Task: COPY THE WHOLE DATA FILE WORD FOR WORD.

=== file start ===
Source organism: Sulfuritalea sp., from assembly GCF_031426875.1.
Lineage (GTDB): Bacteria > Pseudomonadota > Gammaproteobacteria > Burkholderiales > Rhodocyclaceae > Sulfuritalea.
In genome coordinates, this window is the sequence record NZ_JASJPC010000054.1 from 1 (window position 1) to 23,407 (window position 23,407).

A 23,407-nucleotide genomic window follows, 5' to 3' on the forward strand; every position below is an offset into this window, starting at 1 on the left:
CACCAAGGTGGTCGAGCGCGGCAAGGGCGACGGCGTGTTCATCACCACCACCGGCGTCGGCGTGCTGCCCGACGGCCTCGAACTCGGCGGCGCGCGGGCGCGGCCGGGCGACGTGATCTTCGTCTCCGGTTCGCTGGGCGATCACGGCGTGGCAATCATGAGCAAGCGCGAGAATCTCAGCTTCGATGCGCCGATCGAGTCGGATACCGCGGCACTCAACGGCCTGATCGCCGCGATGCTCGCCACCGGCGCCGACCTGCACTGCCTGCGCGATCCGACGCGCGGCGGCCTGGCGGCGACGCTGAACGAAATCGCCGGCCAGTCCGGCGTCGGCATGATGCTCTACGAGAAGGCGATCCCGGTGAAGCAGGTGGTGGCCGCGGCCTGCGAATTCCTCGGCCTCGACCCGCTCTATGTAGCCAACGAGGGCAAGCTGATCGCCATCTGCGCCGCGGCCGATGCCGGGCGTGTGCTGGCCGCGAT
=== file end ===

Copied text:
Source organism: Sulfuritalea sp., from assembly GCF_031426875.1.
Lineage (GTDB): Bacteria > Pseudomonadota > Gammaproteobacteria > Burkholderiales > Rhodocyclaceae > Sulfuritalea.
In genome coordinates, this window is the sequence record NZ_JASJPC010000054.1 from 1 (window position 1) to 23,407 (window position 23,407).

A 23,407-nucleotide genomic window follows, 5' to 3' on the forward strand; every position below is an offset into this window, starting at 1 on the left:
CACCAAGGTGGTCGAGCGCGGCAAGGGCGACGGCGTGTTCATCACCACCACCGGCGTCGGCGTGCTGCCCGACGGCCTCGAACTCGGCGGCGCGCGGGCGCGGCCGGGCGACGTGATCTTCGTCTCCGGTTCGCTGGGCGATCACGGCGTGGCAATCATGAGCAAGCGCGAGAATCTCAGCTTCGATGCGCCGATCGAGTCGGATACCGCGGCACTCAACGGCCTGATCGCCGCGATGCTCGCCACCGGCGCCGACCTGCACTGCCTGCGCGATCCGACGCGCGGCGGCCTGGCGGCGACGCTGAACGAAATCGCCGGCCAGTCCGGCGTCGGCATGATGCTCTACGAGAAGGCGATCCCGGTGAAGCAGGTGGTGGCCGCGGCCTGCGAATTCCTCGGCCTCGACCCGCTCTATGTAGCCAACGAGGGCAAGCTGATCGCCATCTGCGCCGCGGCCGATGCCGGGCGTGTGCTGGCCGCGAT